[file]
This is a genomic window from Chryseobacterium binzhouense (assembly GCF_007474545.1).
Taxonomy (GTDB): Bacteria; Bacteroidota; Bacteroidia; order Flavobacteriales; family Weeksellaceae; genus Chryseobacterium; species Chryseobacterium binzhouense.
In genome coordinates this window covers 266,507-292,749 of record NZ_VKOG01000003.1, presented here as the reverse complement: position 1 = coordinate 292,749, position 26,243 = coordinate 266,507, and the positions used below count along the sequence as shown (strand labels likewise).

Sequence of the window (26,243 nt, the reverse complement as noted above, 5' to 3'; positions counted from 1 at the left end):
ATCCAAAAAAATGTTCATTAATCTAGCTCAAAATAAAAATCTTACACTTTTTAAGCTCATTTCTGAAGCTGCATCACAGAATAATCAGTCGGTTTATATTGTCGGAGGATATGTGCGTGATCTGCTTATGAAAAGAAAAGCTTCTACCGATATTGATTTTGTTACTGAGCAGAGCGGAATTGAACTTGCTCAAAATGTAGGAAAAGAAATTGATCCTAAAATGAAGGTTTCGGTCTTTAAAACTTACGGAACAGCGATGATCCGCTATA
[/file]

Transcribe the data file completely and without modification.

This is a genomic window from Chryseobacterium binzhouense (assembly GCF_007474545.1).
Taxonomy (GTDB): Bacteria; Bacteroidota; Bacteroidia; order Flavobacteriales; family Weeksellaceae; genus Chryseobacterium; species Chryseobacterium binzhouense.
In genome coordinates this window covers 266,507-292,749 of record NZ_VKOG01000003.1, presented here as the reverse complement: position 1 = coordinate 292,749, position 26,243 = coordinate 266,507, and the positions used below count along the sequence as shown (strand labels likewise).

Sequence of the window (26,243 nt, the reverse complement as noted above, 5' to 3'; positions counted from 1 at the left end):
ATCCAAAAAAATGTTCATTAATCTAGCTCAAAATAAAAATCTTACACTTTTTAAGCTCATTTCTGAAGCTGCATCACAGAATAATCAGTCGGTTTATATTGTCGGAGGATATGTGCGTGATCTGCTTATGAAAAGAAAAGCTTCTACCGATATTGATTTTGTTACTGAGCAGAGCGGAATTGAACTTGCTCAAAATGTAGGAAAAGAAATTGATCCTAAAATGAAGGTTTCGGTCTTTAAAACTTACGGAACAGCGATGATCCGCTATA